The opinion of the court was delivered by: Craig M. Kellison United States Magistrate Judge
FINDINGS AND RECOMMENDATIONS
Plaintiff, a prisoner proceeding pro se, brings this civil rights action pursuant to 42 U.S.C. § 1983. On February 8, 2012, the court directed plaintiff to submit either a completed application for leave to proceed in forma pauperis or the full filing fee for this action within 30 days. Plaintiff was warned that failure to comply may result in dismissal of this action for lack of prosecution and failure to comply with court rules and orders. See Local Rule 110. To date, plaintiff has failed to comply.
The court must weigh five factors before imposing the harsh sanction of dismissal. See Bautista v. Los Angeles County, 216 F.3d 837, 841 (9th Cir. 2000); Malone v. U.S. Postal Service, 833 F.2d 128, 130 (9th Cir. 1987). Those factors are: (1) the public's interest in expeditious resolution of litigation; (2) the court's need to manage its own docket; (3) the risk of prejudice to opposing parties; (4) the public policy favoring disposition of cases on their merits; and (5) the availability of less drastic sanctions. See id.; see also Ghazali v. Moran, 46 F.3d 52, 53 (9th Cir. 1995) (per curiam). A warning that the action may be dismissed as an appropriate sanction is considered a less drastic alternative sufficient to satisfy the last factor. See Malone, 833 F.2d at 132-33 & n.1. The sanction of dismissal for lack of prosecution is appropriate where there has been unreasonable delay. See Henderson v. Duncan, 779 F.2d 1421, 1423 (9th Cir. 1986). Dismissal has also been held to be an appropriate sanction for failure to comply with an order to file an amended complaint. See Ferdik v. Bonzelet, 963 F.2d 1258, 1260-61 (9th Cir. 1992).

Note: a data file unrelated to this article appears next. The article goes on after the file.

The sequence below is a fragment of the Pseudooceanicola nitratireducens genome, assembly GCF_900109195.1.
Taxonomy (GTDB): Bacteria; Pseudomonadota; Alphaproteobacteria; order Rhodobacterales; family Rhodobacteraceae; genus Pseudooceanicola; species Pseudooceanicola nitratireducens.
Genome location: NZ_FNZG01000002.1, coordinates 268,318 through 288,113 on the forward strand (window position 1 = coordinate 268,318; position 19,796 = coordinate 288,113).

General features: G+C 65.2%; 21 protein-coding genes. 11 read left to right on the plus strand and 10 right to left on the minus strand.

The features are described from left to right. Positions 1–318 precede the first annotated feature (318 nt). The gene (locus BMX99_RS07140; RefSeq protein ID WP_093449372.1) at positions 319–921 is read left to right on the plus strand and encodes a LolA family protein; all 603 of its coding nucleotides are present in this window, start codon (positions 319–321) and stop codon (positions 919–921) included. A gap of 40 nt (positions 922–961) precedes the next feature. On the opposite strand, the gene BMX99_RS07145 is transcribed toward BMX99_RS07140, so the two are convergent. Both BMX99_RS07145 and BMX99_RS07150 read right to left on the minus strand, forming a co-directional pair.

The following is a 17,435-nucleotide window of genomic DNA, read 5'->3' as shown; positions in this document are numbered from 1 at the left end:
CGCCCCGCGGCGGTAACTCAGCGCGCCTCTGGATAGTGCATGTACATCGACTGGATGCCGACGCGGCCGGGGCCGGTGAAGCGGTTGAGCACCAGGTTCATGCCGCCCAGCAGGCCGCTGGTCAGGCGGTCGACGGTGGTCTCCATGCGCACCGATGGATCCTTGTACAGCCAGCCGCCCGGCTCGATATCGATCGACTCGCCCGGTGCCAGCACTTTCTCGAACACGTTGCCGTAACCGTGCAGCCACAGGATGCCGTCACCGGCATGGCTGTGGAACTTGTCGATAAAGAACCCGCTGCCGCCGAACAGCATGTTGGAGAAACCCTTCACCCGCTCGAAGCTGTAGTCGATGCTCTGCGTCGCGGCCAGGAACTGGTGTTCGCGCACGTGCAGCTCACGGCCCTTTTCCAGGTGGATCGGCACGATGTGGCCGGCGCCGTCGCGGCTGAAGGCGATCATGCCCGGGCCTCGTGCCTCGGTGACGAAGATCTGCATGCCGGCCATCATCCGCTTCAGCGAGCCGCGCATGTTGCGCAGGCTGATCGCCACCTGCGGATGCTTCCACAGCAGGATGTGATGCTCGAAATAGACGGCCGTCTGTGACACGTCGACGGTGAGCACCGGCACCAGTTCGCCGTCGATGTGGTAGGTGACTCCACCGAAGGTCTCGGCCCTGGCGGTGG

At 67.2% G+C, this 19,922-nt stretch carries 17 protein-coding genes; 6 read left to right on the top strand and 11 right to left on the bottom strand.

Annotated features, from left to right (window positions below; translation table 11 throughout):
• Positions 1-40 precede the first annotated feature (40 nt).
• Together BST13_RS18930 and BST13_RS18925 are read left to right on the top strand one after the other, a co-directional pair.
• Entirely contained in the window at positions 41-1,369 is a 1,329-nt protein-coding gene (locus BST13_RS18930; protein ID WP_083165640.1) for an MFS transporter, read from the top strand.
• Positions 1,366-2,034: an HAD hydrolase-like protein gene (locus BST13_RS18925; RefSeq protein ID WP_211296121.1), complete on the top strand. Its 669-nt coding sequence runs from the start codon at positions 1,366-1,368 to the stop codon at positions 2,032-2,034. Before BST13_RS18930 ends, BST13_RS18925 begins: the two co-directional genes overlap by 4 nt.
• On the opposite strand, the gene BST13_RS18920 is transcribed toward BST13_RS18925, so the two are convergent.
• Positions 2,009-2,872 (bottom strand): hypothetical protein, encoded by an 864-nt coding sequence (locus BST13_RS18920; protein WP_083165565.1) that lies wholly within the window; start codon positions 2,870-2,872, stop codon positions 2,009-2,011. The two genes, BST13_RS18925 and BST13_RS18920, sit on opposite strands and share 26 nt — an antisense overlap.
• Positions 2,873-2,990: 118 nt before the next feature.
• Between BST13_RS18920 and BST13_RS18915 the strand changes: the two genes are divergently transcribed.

Having considered these factors, and in light of plaintiff's failure to resolve the fee status for this case as directed, the court finds that dismissal of this action is appropriate.
Based on the foregoing, the undersigned recommends that this action be dismissed, without prejudice, for lack of prosecution and failure to comply with court rules and orders.
These findings and recommendations are submitted to the United States District Judge assigned to the case, pursuant to the provisions of 28 U.S.C. § 636(b)(l). Within 14 days after being served with these findings and recommendations, any party may file written objections with the court. Responses to objections shall be filed within 14 days after service of objections. Failure to file objections within the specified time may waive the right to appeal. See Martinez v. Ylst, 951 F.2d 1153 (9th Cir. 1991).
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